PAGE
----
e.printStackTrace();

}

}

public void optimize() throws CorruptIndexException, IOException {

writer.optimize();

}

public void close() throws CorruptIndexException, IOException {

stopWriting();

writer.close();

}

}


Below is a sample class which demonstrates how we can use this class. Here are few things to note, asynchronous thread is started as soon as you instantiate using new AsynchronousIndexWriter(...)

TestAsyncWriter.java
package swiki.lucene.asynchronous;

import org.apache.lucene.analysis.standard.StandardAnalyzer;

import org.apache.lucene.document.Document;

import org.apache.lucene.document.Field;

import org.apache.lucene.index.IndexWriter;

import org.apache.lucene.store.Directory;

import org.apache.lucene.store.FSDirectory;

/**

* @author swiki swiki

*

*/

public class TestAsyncWriter {

public static void main(String[] args) {

try {

Directory fsdir = FSDirectory.getDirectory("index");

IndexWriter w = new IndexWriter(fsdir, new StandardAnalyzer(), true);

AsynchronousIndexWriter writer = new AsynchronousIndexWriter(w);

/*

* This call can be replaced by the logic of reading

* data using multiple threads

*/

addDocumentsInMultipleThreads(writer);

writer.optimize();

writer.close();

} catch (Exception e) {

e.printStackTrace();

}

}

private static void addDocumentsInMultipleThreads(

AsynchronousIndexWriter writer) throws InterruptedException {

//add here the code for adding document from multiple threads.

Document doc = new Document();

doc.add(new Field("content","My Content", Field.Store.YES, Field.Index.UN_TOKENIZED));

writer.addDocument(new Document());

}

}





If you find this useful or have some suggestions for improvements please leave a comment and I will try to respond.


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Post a Comment Default Comments

  1. Nice idea...though I preferred containment approach in this case for the following reasons:

    I did not want to restrict my implementation to only current version of IndexWriter. If there is a new and better version of IndexWriter available then same implementation can be leveraged. I think same can be achieved in decorator approach as well.

    Another reason I did not want to do inheritance is, providing support for all parametrized constructors of IndexWriter which is a un-necessary code calling super in each case, as I am not worried about how the Writer is initialized but just need to make it asynchronous.

    Third reason, I was not sure about Multi-threaded environment behavior of all methods of IndexWriter so didn't want risk the implementation.

    ReplyDelete
  2. Good Article and I just have one sugestion.

    It seems that the use of the Decorator pattern fits well in this case. Can't your Asynchronous writer extend the IndexWriter? This way you could switch back to the default writer.

    And an observation: the optimse operation shouldn't be asynchronous too?

    Cheers

    ReplyDelete
  3. This is useful stuff, I am using this in my implementation. Thanks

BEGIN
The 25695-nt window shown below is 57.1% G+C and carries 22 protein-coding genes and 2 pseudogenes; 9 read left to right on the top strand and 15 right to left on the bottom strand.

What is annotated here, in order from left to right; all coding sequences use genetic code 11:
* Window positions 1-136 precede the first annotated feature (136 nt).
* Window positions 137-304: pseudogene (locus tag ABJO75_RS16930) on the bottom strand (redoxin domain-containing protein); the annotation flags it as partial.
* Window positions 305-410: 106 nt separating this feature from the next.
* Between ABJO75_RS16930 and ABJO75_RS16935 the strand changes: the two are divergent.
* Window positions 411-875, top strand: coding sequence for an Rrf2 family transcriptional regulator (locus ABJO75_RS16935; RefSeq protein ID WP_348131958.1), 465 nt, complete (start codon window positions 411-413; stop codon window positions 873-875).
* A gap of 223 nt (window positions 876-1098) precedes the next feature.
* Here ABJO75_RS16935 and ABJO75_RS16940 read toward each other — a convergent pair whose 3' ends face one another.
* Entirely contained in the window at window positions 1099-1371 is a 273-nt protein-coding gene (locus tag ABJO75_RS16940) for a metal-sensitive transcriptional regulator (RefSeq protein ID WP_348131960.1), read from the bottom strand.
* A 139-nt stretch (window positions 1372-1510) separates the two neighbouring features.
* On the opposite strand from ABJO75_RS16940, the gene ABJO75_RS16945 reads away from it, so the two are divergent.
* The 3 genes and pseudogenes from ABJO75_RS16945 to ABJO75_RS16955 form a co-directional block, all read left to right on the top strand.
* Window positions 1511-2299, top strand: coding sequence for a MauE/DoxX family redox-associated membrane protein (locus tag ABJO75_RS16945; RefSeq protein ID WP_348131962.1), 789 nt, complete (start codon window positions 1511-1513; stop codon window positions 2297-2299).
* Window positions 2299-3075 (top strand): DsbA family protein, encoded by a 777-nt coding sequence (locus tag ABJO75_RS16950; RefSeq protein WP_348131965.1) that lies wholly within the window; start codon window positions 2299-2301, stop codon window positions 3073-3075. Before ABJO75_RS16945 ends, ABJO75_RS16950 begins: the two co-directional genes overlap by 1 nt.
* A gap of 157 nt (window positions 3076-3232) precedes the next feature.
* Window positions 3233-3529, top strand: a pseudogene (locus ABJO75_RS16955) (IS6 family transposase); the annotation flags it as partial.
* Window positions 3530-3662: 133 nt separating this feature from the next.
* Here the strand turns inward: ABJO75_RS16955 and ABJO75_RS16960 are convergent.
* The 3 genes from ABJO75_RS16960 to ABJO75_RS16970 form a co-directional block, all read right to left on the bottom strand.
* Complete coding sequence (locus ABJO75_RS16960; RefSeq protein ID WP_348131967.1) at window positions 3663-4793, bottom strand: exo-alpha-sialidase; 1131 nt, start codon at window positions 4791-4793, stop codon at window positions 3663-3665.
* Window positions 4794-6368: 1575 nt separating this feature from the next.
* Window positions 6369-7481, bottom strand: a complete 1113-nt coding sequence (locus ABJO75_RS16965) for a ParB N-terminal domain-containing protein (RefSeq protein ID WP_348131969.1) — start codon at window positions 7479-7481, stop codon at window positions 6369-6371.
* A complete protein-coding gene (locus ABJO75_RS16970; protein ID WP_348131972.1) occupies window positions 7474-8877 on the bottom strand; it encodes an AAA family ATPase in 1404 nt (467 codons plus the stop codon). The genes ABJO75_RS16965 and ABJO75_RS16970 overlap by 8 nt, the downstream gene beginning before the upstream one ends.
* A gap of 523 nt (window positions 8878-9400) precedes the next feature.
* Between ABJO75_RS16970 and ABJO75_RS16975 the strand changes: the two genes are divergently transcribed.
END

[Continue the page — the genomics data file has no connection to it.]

ReplyDelete
  4. Hi! You treated here the problem whenever the process of indexation is faster than "data's transmission". In my case, the processof indexation make data treatement too slow. So is It possible to launch a // indexation process using the same index?

    ReplyDelete
  5. @omar

    1. Writing the index in parallel can also be done, but you can not write to the same index. I have tried that option by creating multiple indexes and merging them when indexing is completed. You can use the merge method for doing that. In parallel index writing nmy observation is that the maximum time is spent on merging as thats the intelligent part of indexing. So I am not sure how much time you would be able to save. But Surely it will enable you to release the Data reading resources if index writing is taking more time.

    2. In a typical scenario of getting data from Database, its always faster at Index writing side as the DB call is done over network and indexing can be done on local disc. If you have a really fast network or DB is local then It may be possible that index writing in slower then that but I would first try to find out the Database fetch time before coming to any conclusion.

    3. Try to log some time stats at the place where you are fetching data and see if its really performing fast. Make sure to log the time for complete data fetch time not the first record. As its always misleading.

    ReplyDelete
  6. Hi, good article, thnx.

    I have task: to create index and search in database.
    Does anybody have an experience in storing indices to database but not in a file system?
    Regards,
    Oleg

    ReplyDelete
  7. Thanks;

    I trid 1.000.000 database records with 6 fields :

    AsynchronousIndexWriter Total Time : 61574 Ms
    My Lucene index Write Total Time : 67721 Ms

    ReplyDelete
  8. @seyfettin - Thanks for posting your stats in comments. How Many threads did you configure for reading database. I observed that writing time is really optimized only when the db queries are run in small chunks and db server is fully utilized. Your stats are helpful.

    ReplyDelete